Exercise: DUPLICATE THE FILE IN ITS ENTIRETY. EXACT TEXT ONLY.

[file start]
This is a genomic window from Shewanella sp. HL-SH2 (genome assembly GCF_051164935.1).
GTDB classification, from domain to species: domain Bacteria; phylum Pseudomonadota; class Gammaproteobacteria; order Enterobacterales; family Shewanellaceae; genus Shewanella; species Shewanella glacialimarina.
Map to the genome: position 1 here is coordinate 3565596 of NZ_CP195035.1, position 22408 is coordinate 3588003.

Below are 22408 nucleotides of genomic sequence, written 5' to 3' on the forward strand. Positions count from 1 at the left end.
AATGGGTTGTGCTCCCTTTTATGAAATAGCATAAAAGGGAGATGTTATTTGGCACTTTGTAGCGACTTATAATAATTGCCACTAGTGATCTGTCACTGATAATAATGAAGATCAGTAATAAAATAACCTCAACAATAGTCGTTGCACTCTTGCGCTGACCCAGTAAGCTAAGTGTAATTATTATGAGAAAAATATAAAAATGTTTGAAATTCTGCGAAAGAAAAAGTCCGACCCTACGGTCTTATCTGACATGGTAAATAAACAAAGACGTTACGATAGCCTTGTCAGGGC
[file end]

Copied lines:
This is a genomic window from Shewanella sp. HL-SH2 (genome assembly GCF_051164935.1).
GTDB classification, from domain to species: domain Bacteria; phylum Pseudomonadota; class Gammaproteobacteria; order Enterobacterales; family Shewanellaceae; genus Shewanella; species Shewanella glacialimarina.
Map to the genome: position 1 here is coordinate 3565596 of NZ_CP195035.1, position 22408 is coordinate 3588003.

Below are 22408 nucleotides of genomic sequence, written 5' to 3' on the forward strand. Positions count from 1 at the left end.
AATGGGTTGTGCTCCCTTTTATGAAATAGCATAAAAGGGAGATGTTATTTGGCACTTTGTAGCGACTTATAATAATTGCCACTAGTGATCTGTCACTGATAATAATGAAGATCAGTAATAAAATAACCTCAACAATAGTCGTTGCACTCTTGCGCTGACCCAGTAAGCTAAGTGTAATTATTATGAGAAAAATATAAAAATGTTTGAAATTCTGCGAAAGAAAAAGTCCGACCCTACGGTCTTATCTGACATGGTAAATAAACAAAGACGTTACGATAGCCTTGTCAGGGC